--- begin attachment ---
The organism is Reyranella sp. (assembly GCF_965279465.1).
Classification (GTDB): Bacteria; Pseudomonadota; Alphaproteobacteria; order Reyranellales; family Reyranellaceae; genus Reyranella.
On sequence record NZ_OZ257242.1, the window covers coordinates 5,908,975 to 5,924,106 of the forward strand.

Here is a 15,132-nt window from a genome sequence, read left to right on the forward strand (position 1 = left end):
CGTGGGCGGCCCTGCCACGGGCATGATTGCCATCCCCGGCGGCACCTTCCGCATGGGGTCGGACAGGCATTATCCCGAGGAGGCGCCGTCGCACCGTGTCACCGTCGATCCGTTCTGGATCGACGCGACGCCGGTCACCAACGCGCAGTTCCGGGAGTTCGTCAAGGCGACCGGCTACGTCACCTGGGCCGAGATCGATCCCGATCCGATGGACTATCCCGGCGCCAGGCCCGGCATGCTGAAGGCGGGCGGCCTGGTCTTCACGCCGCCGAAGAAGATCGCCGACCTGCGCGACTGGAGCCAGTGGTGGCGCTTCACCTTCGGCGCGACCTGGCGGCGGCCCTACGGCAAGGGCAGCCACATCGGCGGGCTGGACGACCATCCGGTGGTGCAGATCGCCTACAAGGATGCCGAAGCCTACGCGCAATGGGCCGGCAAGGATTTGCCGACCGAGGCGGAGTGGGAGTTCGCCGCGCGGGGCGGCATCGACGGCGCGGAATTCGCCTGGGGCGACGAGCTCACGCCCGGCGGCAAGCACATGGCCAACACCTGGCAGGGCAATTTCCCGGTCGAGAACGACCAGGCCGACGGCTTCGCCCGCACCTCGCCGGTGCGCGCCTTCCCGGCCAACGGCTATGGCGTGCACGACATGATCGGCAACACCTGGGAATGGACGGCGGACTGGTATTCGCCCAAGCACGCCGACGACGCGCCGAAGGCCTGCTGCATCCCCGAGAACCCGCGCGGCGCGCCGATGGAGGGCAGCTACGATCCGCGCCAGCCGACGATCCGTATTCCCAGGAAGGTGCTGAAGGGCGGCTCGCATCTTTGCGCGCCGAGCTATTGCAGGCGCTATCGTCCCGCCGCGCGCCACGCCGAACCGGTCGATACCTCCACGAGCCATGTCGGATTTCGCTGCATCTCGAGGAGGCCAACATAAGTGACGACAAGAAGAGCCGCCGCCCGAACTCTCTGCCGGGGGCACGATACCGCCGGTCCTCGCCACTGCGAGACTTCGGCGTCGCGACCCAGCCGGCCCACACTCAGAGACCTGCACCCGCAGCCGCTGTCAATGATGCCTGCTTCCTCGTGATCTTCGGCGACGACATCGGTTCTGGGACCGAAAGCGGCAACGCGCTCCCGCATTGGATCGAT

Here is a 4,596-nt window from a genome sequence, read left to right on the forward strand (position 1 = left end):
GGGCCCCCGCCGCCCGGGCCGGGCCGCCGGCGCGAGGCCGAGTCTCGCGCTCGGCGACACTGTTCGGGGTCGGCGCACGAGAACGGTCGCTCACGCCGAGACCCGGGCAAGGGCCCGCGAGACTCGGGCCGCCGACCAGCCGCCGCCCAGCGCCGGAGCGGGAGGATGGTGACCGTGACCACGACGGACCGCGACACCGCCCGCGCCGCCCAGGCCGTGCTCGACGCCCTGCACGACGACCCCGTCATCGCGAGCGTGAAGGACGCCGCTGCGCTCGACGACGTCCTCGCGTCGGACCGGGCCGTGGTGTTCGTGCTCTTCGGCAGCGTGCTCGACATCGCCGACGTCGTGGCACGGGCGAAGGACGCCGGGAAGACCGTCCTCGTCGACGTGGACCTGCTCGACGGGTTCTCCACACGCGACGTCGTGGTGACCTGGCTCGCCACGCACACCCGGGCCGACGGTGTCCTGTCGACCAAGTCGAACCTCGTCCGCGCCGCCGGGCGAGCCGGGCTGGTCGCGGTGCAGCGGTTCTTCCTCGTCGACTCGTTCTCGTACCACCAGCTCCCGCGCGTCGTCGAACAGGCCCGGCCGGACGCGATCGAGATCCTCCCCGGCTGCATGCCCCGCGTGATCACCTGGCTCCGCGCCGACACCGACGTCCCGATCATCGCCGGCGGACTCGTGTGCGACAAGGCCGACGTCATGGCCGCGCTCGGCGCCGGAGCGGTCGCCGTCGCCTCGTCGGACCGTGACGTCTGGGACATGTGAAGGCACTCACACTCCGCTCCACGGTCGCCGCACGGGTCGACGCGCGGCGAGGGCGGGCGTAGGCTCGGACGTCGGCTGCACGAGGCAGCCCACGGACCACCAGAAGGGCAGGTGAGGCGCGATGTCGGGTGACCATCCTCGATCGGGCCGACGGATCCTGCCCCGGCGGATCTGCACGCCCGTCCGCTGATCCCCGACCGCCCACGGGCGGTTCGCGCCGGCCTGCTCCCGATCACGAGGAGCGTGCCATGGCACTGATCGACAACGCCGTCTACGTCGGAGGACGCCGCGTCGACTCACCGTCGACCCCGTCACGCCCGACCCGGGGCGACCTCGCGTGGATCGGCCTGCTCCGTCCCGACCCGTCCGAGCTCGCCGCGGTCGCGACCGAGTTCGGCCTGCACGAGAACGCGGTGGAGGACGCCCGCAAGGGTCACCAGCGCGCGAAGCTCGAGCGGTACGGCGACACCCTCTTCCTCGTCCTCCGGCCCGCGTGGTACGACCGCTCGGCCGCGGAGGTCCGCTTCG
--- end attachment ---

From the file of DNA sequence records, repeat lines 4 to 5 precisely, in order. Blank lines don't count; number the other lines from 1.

Here is a 15,132-nt window from a genome sequence, read left to right on the forward strand (position 1 = left end):
CGTGGGCGGCCCTGCCACGGGCATGATTGCCATCCCCGGCGGCACCTTCCGCATGGGGTCGGACAGGCATTATCCCGAGGAGGCGCCGTCGCACCGTGTCACCGTCGATCCGTTCTGGATCGACGCGACGCCGGTCACCAACGCGCAGTTCCGGGAGTTCGTCAAGGCGACCGGCTACGTCACCTGGGCCGAGATCGATCCCGATCCGATGGACTATCCCGGCGCCAGGCCCGGCATGCTGAAGGCGGGCGGCCTGGTCTTCACGCCGCCGAAGAAGATCGCCGACCTGCGCGACTGGAGCCAGTGGTGGCGCTTCACCTTCGGCGCGACCTGGCGGCGGCCCTACGGCAAGGGCAGCCACATCGGCGGGCTGGACGACCATCCGGTGGTGCAGATCGCCTACAAGGATGCCGAAGCCTACGCGCAATGGGCCGGCAAGGATTTGCCGACCGAGGCGGAGTGGGAGTTCGCCGCGCGGGGCGGCATCGACGGCGCGGAATTCGCCTGGGGCGACGAGCTCACGCCCGGCGGCAAGCACATGGCCAACACCTGGCAGGGCAATTTCCCGGTCGAGAACGACCAGGCCGACGGCTTCGCCCGCACCTCGCCGGTGCGCGCCTTCCCGGCCAACGGCTATGGCGTGCACGACATGATCGGCAACACCTGGGAATGGACGGCGGACTGGTATTCGCCCAAGCACGCCGACGACGCGCCGAAGGCCTGCTGCATCCCCGAGAACCCGCGCGGCGCGCCGATGGAGGGCAGCTACGATCCGCGCCAGCCGACGATCCGTATTCCCAGGAAGGTGCTGAAGGGCGGCTCGCATCTTTGCGCGCCGAGCTATTGCAGGCGCTATCGTCCCGCCGCGCGCCACGCCGAACCGGTCGATACCTCCACGAGCCATGTCGGATTTCGCTGCATCTCGAGGAGGCCAACATAAGTGACGACAAGAAGAGCCGCCGCCCGAACTCTCTGCCGGGGGCACGATACCGCCGGTCCTCGCCACTGCGAGACTTCGGCGTCGCGACCCAGCCGGCCCACACTCAGAGACCTGCACCCGCAGCCGCTGTCAATGATGCCTGCTTCCTCGTGATCTTCGGCGACGACATCGGTTCTGGGACCGAAAGCGGCAACGCGCTCCCGCATTGGATCGAT